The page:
The two religions of Hinduism and Buddhism deal with familiar problems but proffer diverse solutions. Both the religions deal with a common theme or problem of the ‘Samsara’, which is actually the circle of life comprising of the three basic events in the life of a human; birth, death, and rebirth. Both the religions, Hinduism and Buddhism offer solutions to reduce this problem but by the means of methods detached from each other.
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The accomplishment of the elevating state of ‘Moksha’ is the final goal of Hinduism, whereas Buddhism aspires to attain the elevating state of ‘Nirvana’ as its final aim. ‘Moksha’, the final outcome of which is ultimate peace and knowledge of Atman (self) and Brahman (transcendent reality, God), can be defined as a “release from the cycle of rebirth impelled by the law of karma” (Dictionary.com, Moksha) and ‘Nirvana’ is a condition in which, “there is neither suffering, desire, nor sense of self, and the subject is released from the effects of karma and Samsara” (Dictionary.com, Nirvana).
Thus we see how the two religions deal with a common objective of ‘ending the cycle of Samsara’, but with different approaches, the point of divergence being not only in the manner of achievement of the goal but also the actual goal itself along with the function of the ‘self’ or the ‘atman’ (conscience) at the final course of attainment of Samsara.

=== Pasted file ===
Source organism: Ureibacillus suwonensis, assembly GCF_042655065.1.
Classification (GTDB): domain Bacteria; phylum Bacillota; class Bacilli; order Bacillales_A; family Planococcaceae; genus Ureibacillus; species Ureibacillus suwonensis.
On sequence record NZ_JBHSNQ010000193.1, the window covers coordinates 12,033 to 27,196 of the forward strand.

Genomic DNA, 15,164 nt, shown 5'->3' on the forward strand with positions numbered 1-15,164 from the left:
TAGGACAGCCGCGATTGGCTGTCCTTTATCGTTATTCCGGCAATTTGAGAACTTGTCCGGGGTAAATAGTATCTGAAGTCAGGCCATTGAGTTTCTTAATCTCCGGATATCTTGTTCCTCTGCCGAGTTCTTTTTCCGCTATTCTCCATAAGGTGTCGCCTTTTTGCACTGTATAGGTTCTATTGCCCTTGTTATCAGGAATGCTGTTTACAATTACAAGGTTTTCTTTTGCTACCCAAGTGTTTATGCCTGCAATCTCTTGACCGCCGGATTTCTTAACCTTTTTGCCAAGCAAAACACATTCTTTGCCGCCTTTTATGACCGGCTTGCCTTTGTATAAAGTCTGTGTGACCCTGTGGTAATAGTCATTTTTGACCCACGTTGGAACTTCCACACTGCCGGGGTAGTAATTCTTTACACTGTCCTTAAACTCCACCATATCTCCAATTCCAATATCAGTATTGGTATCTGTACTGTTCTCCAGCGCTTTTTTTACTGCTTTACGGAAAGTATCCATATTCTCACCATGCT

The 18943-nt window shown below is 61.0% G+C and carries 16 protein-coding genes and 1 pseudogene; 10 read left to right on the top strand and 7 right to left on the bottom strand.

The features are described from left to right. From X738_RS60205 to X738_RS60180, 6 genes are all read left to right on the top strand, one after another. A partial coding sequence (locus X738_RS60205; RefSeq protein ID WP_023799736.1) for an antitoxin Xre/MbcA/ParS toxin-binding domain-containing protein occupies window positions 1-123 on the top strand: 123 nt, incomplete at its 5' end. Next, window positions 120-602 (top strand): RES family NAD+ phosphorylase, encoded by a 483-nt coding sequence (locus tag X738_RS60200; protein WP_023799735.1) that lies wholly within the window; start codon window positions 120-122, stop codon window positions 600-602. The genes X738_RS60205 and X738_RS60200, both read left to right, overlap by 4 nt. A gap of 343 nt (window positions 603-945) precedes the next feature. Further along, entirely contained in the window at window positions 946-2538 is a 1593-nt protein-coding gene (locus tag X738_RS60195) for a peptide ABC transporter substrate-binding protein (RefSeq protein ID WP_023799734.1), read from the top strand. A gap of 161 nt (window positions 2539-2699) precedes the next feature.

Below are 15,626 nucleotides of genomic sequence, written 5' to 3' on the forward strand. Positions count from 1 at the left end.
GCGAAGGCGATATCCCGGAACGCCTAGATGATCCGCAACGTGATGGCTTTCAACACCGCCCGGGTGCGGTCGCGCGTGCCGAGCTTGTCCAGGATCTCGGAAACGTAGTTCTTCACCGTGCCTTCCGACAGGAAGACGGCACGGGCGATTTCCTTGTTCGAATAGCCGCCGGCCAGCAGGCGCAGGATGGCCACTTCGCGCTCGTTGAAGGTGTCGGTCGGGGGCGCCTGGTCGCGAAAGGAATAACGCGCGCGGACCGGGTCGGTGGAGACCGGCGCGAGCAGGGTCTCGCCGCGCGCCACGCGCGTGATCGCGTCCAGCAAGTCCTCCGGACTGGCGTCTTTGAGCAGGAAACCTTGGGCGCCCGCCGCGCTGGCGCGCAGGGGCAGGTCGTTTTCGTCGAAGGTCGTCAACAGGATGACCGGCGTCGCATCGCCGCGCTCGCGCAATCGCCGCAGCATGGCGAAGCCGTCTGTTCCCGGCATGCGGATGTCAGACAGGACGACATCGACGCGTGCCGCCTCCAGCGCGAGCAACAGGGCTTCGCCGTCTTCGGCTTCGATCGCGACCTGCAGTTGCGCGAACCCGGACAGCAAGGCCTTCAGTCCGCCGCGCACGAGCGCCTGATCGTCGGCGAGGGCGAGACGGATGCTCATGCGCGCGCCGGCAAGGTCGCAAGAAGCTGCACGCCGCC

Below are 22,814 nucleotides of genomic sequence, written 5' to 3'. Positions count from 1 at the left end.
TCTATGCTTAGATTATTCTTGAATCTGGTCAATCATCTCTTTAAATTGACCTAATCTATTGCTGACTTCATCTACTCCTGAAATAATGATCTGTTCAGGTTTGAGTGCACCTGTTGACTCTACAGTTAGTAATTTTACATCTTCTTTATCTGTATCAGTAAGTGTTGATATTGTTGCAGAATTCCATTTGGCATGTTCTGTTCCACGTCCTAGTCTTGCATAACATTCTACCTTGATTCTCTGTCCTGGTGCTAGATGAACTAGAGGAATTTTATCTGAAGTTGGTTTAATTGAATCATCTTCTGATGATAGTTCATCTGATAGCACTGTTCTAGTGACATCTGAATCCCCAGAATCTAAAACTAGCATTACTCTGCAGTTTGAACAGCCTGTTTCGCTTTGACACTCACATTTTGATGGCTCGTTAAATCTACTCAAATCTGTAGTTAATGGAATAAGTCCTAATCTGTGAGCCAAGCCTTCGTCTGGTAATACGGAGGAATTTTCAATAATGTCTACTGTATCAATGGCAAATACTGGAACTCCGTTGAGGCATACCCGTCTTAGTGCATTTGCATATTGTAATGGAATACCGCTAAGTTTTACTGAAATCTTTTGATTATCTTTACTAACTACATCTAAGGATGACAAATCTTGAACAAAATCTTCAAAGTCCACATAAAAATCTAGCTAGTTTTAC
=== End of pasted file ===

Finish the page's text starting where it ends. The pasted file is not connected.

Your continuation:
The primary distinction between the two religions, which necessitates emphasis, is the role of the ‘Brahman’, which, in Hinduism is elucidated as an everlasting, immeasurable ‘Being’ devoid of any gender and is considered to be the supreme actuality. In order to comprehend the process of attaining ‘Moksha’ in Hinduism, the role of the Brahman needs clear elucidation because the course that directs to the emancipation of the Samsara initiates only when the conscience/soul of a being recognizes its foundation/basis, which is the supreme source, the Brahman, from where it has actually stemmed.
Hinduism proclaims the attainment of moksha is crucial to ‘reach’ the Ultimate Self (Brahman) and can be achieved by following various paths or the yogas, such as the ‘Karma Yoga’ or selfless work, the ‘Jnana Yoga’ or Knowledge, the ‘Raja Yoga’ or meditation and in particular the ‘Bhakti yoga’ which entails absolute and total devoted dedication to god, which can be found in the Bhagvad Gita when Krishna tells Arjuna to keep him in his “mind and devotion, sacrifice to me, bow to me, discipline your self toward me and you will reach me!” (Barbara Stoler Miller, ‘Bhagavad Gita’, Chapter 9 verse 34).
Contrastingly, Buddhism does not propagate the Brahman and its relation to the yogas. It adopts a rather atheistic approach which directs the being to a personal, internal strive to attain deliverance, as Buddhism states that the endeavor of humans to try and understand Gods is a worthless one and essentially a waste of time. Adopting the atheistic approach to attain ‘Nirvana’ (Moksha), which Buddha believed could be reached by knowledge of the Four Noble Truths of life, The ‘Dukkha’ or suffering, the ‘Samudaya’ or the source of dukkha, The ‘Nirodha’ or the termination of dukkha and the ‘Magga’ which is the final path that leads to the end of all the Dukkha. (Walpola Rahula, ‘What the Buddha Taught’, Chapter II, Pg 16).
Thus we see how in Hinduism, ‘Moksha’ is the final and ultimate destination and entails the freedom of the Atman in the ‘Samsara’, whereas in Buddhism the ‘Nirvana’ is the ultimate final destination and entails the stifling of this Atman.
Miller B.S., ‘Bhagavad Gita’, Chapter 9 verse 34.
Walpola R., ‘What the Buddha Taught’, Chapter II, Pg 16.